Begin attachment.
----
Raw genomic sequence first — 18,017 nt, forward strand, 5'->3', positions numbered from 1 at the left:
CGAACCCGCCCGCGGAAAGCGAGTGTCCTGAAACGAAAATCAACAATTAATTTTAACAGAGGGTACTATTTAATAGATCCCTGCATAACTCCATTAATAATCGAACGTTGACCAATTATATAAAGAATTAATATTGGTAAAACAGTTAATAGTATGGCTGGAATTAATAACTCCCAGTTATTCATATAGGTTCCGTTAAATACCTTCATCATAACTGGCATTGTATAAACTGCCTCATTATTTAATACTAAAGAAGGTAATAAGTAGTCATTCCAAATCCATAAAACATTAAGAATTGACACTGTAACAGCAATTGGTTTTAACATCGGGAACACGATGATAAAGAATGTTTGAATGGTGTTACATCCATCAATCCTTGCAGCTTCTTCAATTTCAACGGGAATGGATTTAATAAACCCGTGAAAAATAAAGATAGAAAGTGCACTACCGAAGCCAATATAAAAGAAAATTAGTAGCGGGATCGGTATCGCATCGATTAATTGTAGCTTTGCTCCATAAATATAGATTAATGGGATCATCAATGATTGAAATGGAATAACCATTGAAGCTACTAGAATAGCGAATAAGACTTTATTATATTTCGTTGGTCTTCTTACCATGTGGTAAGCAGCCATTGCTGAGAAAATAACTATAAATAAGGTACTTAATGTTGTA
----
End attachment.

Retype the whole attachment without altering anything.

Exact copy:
Raw genomic sequence first — 18,017 nt, forward strand, 5'->3', positions numbered from 1 at the left:
CGAACCCGCCCGCGGAAAGCGAGTGTCCTGAAACGAAAATCAACAATTAATTTTAACAGAGGGTACTATTTAATAGATCCCTGCATAACTCCATTAATAATCGAACGTTGACCAATTATATAAAGAATTAATATTGGTAAAACAGTTAATAGTATGGCTGGAATTAATAACTCCCAGTTATTCATATAGGTTCCGTTAAATACCTTCATCATAACTGGCATTGTATAAACTGCCTCATTATTTAATACTAAAGAAGGTAATAAGTAGTCATTCCAAATCCATAAAACATTAAGAATTGACACTGTAACAGCAATTGGTTTTAACATCGGGAACACGATGATAAAGAATGTTTGAATGGTGTTACATCCATCAATCCTTGCAGCTTCTTCAATTTCAACGGGAATGGATTTAATAAACCCGTGAAAAATAAAGATAGAAAGTGCACTACCGAAGCCAATATAAAAGAAAATTAGTAGCGGGATCGGTATCGCATCGATTAATTGTAGCTTTGCTCCATAAATATAGATTAATGGGATCATCAATGATTGAAATGGAATAACCATTGAAGCTACTAGAATAGCGAATAAGACTTTATTATATTTCGTTGGTCTTCTTACCATGTGGTAAGCAGCCATTGCTGAGAAAATAACTATAAATAAGGTACTTAATGTTGTA